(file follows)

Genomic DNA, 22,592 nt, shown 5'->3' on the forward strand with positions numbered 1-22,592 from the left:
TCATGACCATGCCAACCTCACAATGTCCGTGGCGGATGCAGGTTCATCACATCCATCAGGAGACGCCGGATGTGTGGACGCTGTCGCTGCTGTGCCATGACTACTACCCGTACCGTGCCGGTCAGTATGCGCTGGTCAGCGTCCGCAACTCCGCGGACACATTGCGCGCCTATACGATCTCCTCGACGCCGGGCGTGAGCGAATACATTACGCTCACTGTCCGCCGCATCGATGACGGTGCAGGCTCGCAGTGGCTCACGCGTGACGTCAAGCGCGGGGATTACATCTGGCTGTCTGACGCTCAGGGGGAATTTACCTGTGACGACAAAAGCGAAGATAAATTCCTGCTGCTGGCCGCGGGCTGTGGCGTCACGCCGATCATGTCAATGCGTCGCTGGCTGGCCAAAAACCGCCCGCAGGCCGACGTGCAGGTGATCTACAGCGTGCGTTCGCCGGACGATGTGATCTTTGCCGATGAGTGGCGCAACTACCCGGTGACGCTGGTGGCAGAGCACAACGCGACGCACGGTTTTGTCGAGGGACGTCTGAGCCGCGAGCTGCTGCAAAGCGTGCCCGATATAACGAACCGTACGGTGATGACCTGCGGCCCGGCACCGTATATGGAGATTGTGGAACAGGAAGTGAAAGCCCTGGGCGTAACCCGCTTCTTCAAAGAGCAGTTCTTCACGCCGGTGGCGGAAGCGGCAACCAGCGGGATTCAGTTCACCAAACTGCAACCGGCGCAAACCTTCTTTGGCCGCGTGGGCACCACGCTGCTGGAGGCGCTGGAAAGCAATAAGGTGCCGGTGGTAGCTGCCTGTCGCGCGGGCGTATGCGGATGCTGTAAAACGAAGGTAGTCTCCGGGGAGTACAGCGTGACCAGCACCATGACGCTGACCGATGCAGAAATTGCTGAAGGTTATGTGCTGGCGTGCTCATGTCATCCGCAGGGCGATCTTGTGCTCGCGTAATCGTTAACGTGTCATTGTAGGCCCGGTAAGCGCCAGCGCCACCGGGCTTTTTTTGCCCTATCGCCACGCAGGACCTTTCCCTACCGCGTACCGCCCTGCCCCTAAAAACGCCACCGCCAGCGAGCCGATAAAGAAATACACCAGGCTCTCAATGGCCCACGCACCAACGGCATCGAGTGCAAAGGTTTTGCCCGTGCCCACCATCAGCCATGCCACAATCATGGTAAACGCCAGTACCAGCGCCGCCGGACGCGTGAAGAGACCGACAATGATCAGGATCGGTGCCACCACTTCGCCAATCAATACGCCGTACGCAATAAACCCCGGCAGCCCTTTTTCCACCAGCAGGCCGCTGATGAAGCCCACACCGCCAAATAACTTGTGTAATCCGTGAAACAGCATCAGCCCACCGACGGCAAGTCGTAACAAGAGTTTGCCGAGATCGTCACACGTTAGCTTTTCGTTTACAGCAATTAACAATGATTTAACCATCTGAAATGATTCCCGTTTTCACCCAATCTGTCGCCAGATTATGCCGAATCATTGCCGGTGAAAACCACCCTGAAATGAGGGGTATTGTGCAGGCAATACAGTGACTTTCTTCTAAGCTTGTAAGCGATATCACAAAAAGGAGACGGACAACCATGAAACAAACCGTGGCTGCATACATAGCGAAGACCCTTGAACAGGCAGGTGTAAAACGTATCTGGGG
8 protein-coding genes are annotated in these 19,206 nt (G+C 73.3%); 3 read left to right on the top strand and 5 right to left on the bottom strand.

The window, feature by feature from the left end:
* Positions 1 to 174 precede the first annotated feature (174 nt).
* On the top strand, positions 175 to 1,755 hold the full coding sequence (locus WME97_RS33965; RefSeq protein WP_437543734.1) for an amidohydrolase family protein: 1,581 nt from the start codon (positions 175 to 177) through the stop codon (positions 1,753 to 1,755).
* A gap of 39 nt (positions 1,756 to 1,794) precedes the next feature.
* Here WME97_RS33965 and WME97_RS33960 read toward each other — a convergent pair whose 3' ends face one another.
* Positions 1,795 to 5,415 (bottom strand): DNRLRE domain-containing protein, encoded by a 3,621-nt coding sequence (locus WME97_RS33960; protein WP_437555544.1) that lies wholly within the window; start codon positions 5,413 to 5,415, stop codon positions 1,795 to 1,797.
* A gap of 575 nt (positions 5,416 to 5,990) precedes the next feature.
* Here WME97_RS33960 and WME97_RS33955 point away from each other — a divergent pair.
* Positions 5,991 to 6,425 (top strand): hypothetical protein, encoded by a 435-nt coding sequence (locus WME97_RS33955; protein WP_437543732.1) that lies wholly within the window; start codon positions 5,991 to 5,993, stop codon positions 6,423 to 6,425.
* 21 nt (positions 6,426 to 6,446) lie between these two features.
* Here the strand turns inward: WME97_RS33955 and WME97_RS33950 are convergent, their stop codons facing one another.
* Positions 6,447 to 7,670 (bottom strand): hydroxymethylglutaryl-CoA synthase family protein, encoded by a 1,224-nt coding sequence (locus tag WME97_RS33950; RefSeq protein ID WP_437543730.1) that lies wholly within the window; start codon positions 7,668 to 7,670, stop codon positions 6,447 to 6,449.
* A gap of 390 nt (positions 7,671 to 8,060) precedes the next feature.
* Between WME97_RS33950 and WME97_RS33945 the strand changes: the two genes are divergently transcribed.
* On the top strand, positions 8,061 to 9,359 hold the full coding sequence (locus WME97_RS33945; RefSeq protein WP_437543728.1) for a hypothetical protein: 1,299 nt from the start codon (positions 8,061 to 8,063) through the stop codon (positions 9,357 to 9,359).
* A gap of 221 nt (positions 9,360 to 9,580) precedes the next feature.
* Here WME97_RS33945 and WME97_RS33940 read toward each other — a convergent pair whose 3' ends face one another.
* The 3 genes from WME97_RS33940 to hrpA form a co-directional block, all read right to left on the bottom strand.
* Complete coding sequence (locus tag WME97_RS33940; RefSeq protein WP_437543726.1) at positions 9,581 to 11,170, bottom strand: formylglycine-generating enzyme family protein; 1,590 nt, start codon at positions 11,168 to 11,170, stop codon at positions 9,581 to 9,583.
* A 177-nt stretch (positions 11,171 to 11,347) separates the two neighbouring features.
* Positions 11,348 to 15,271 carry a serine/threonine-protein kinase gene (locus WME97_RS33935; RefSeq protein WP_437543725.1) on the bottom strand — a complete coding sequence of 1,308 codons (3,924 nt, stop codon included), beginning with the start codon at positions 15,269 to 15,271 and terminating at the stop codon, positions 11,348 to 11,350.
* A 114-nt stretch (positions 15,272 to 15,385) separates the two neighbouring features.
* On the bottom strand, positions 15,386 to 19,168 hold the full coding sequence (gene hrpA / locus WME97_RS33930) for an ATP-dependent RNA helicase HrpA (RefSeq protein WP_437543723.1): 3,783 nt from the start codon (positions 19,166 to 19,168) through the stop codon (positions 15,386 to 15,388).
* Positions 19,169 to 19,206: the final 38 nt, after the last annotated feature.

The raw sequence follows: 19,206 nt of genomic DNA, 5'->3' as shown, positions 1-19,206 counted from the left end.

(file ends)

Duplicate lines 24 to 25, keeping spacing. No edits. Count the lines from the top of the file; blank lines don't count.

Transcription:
* Positions 11,348 to 15,271 carry a serine/threonine-protein kinase gene (locus WME97_RS33935; RefSeq protein WP_437543725.1) on the bottom strand — a complete coding sequence of 1,308 codons (3,924 nt, stop codon included), beginning with the start codon at positions 15,269 to 15,271 and terminating at the stop codon, positions 11,348 to 11,350.
* A 114-nt stretch (positions 15,272 to 15,385) separates the two neighbouring features.